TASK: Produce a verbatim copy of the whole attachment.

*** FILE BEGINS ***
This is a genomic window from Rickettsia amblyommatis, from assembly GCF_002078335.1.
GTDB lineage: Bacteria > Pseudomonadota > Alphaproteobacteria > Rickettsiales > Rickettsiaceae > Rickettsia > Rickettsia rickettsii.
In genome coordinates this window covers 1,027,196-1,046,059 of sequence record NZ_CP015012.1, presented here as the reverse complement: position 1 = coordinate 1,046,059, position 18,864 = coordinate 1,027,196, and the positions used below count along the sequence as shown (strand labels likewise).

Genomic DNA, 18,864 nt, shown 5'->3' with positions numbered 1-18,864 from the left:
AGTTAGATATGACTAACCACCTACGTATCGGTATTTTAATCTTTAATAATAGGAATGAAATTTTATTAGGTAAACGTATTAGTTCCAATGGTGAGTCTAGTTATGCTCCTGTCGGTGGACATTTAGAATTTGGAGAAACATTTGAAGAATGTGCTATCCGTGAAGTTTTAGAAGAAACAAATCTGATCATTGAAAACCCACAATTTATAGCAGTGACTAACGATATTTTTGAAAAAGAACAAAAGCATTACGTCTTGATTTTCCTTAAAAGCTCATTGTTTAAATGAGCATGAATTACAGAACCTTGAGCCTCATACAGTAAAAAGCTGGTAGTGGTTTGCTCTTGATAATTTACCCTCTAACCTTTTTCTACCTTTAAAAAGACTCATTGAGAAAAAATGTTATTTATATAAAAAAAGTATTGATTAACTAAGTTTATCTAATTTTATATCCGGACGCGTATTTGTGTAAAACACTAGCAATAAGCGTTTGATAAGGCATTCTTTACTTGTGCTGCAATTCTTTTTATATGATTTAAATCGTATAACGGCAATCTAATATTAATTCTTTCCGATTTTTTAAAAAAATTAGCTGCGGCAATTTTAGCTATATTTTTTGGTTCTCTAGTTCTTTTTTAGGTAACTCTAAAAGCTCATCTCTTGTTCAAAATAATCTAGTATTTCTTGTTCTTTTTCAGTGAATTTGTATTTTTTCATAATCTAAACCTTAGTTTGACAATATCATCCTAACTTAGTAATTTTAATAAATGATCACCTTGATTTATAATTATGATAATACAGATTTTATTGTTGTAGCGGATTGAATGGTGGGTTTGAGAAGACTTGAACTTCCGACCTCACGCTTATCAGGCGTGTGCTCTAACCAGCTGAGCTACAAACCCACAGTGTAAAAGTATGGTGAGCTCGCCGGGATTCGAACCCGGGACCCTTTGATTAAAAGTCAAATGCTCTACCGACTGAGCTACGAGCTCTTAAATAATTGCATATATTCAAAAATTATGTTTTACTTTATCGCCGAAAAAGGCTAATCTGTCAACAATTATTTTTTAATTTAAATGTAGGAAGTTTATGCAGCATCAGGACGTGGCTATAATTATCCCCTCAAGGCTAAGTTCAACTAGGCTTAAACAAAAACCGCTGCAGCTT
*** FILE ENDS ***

This is a genomic window from Rickettsia amblyommatis, from assembly GCF_002078335.1.
GTDB lineage: Bacteria > Pseudomonadota > Alphaproteobacteria > Rickettsiales > Rickettsiaceae > Rickettsia > Rickettsia rickettsii.
In genome coordinates this window covers 1,027,196-1,046,059 of sequence record NZ_CP015012.1, presented here as the reverse complement: position 1 = coordinate 1,046,059, position 18,864 = coordinate 1,027,196, and the positions used below count along the sequence as shown (strand labels likewise).

Genomic DNA, 18,864 nt, shown 5'->3' with positions numbered 1-18,864 from the left:
AGTTAGATATGACTAACCACCTACGTATCGGTATTTTAATCTTTAATAATAGGAATGAAATTTTATTAGGTAAACGTATTAGTTCCAATGGTGAGTCTAGTTATGCTCCTGTCGGTGGACATTTAGAATTTGGAGAAACATTTGAAGAATGTGCTATCCGTGAAGTTTTAGAAGAAACAAATCTGATCATTGAAAACCCACAATTTATAGCAGTGACTAACGATATTTTTGAAAAAGAACAAAAGCATTACGTCTTGATTTTCCTTAAAAGCTCATTGTTTAAATGAGCATGAATTACAGAACCTTGAGCCTCATACAGTAAAAAGCTGGTAGTGGTTTGCTCTTGATAATTTACCCTCTAACCTTTTTCTACCTTTAAAAAGACTCATTGAGAAAAAATGTTATTTATATAAAAAAAGTATTGATTAACTAAGTTTATCTAATTTTATATCCGGACGCGTATTTGTGTAAAACACTAGCAATAAGCGTTTGATAAGGCATTCTTTACTTGTGCTGCAATTCTTTTTATATGATTTAAATCGTATAACGGCAATCTAATATTAATTCTTTCCGATTTTTTAAAAAAATTAGCTGCGGCAATTTTAGCTATATTTTTTGGTTCTCTAGTTCTTTTTTAGGTAACTCTAAAAGCTCATCTCTTGTTCAAAATAATCTAGTATTTCTTGTTCTTTTTCAGTGAATTTGTATTTTTTCATAATCTAAACCTTAGTTTGACAATATCATCCTAACTTAGTAATTTTAATAAATGATCACCTTGATTTATAATTATGATAATACAGATTTTATTGTTGTAGCGGATTGAATGGTGGGTTTGAGAAGACTTGAACTTCCGACCTCACGCTTATCAGGCGTGTGCTCTAACCAGCTGAGCTACAAACCCACAGTGTAAAAGTATGGTGAGCTCGCCGGGATTCGAACCCGGGACCCTTTGATTAAAAGTCAAATGCTCTACCGACTGAGCTACGAGCTCTTAAATAATTGCATATATTCAAAAATTATGTTTTACTTTATCGCCGAAAAAGGCTAATCTGTCAACAATTATTTTTTAATTTAAATGTAGGAAGTTTATGCAGCATCAGGACGTGGCTATAATTATCCCCTCAAGGCTAAGTTCAACTAGGCTTAAACAAAAACCGCTGCAGCTT